With its gated hedgerow and neat little garden nooks, Cornelia Duryée Moore’s house feels like a fairy kingdom. Moore, co-founder of Seattle Shakespeare Company and staple in the Seattle filmmaker scene, exuded joy when I met with her this weekend—a cheeriness at odds with her latest film, her third to premiere at SIFF, and the first she didn’t pen. West of Redemption, which stars Billy Zane, centers around the imprisonment and beating of a man who happens to knock on the wrong farmhouse door. Produced by Moore’s Kairos Production company, West of Redemption ends tomorrow night at SIFF.
What prompted the shift into less family-fare material?
I had a couple scripts that were in the back burner and Kairos was working with those and looking for other things. Tony Becerra, our first assistant director on movies, knew we were looking and he found the script for us. He said, “You’re going to love this one.” And I read it and I was blown away. I showed it to my husband and he said, “This doesn’t seem like you. You want to direct this?” And I’m like, well, read it again. It’s a redemptive story. Hence the title.
Movies that come out of Kairos Productions need to be redemptive, they need to have hope. I can’t make a movie in a world with no hope. And thank God [company partner] Larry Estes feels the same and the movies that he’s drawn to are movies that are transformative and uplifting and helpful, no matter the situation the people have to fight through.
How could this be redemptive? It seems so bleak.
Exactly! That’s what you’re supposed to think when you see the trailer. Because there are so many stories that are worth telling that are about people going through rough things. Life is like that. But the total cliche—because it’s true—if you figure out how to make lemonade out of lemons then you can figure out your life. And getting to a certain age in life, you make an awful lot of lemonade and you have to get more and more creative with that as you age. And I like to tell that kind of story.
How did Kairos Productions get started?
Kairos has been around in various forms about 15 years. It began because my godmother said I had to do it. She pretty much tapped me to do it. So I did. My godmother is Madeleine L’Engle and when she says you got to do something, you go, OK. I will do that thing. And I dropped out of seminary and went to film school and Kairos was born right then.
Kairos is a word that in Greek means time out of time, or God’s time, or prayer, or flow, or non-chronological time. Time outside of linear time. When you’re in a movie, you’re in kairos. If the movie’s any good and you’re sucked into it you lose track of chronology. In any good art or any flow, something where you’re not thinking any more, you’re just in it. You’re flowing. That’s kairos.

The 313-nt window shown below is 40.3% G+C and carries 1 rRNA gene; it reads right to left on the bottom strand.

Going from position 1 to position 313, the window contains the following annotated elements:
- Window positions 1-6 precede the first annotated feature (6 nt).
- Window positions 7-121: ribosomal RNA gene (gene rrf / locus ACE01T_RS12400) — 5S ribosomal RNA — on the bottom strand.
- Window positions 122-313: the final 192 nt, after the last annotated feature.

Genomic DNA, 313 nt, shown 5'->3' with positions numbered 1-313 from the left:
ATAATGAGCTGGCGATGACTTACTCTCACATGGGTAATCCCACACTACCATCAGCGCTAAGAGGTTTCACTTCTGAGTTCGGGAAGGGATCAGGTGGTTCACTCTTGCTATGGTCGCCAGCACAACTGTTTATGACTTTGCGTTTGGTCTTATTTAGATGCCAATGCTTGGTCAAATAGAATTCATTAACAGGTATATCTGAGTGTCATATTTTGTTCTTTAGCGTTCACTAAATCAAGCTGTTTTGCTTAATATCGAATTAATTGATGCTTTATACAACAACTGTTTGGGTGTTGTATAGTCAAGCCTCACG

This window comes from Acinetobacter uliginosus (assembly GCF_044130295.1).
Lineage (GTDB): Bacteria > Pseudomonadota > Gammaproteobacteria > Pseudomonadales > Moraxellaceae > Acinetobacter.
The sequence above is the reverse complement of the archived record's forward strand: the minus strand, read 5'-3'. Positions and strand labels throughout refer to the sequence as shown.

With West of Redemption, you mentioned a focus on hope. Are there any other themes you want to come out in the film?
There’s so much in this incredibly packed story. One of the things I love is that struggle is not for nothing. You can win your battle. The movie is dedicated in the credits. It says “For the Warriors” and then right after that it says “We are all Warriors.” Because I think everybody has to struggle in their life. There is no good story without conflict. There’s no good life without conflict; you have to have rotten things happen to you and learn to solve your way through it in a creative way to even be alive. And so I like the fact that in this story, the struggle that the people have bears much fruit and is redemptive. And the pain is not lost.
Your previous films have a faith-centered undercurrent. Does this film fit into that?
Many faith-based writers and filmmakers make pablums. They’re not very good, they make propaganda. That’s not what we’re about. We’re about telling amazing stories, as Madeline was. There’s no Jesus-loves-me-this-I-know in our movies. No.
It’s who we are as filmmakers that we trust will carry through the story, and this movie—it’s rated R. Well, it’s not rated, but if it were there’s an awful lot of F-bombs, there’s an awful lot of stuff happening. The story’s rough. But it’s so luminous with the beauty of struggle and the beauty of pushing through and leaning in and getting through it no matter how you have to, to get through to the win. The characters go through hell and they keep going, they don’t give up, and that’s so essential to what makes a human a human. And I want to tell more stories like that. It can’t always be pretty. Actually, it never can be.
West of Redemption screens May 27 as part of the Seattle International Film Festival. Tickets and information can be found here.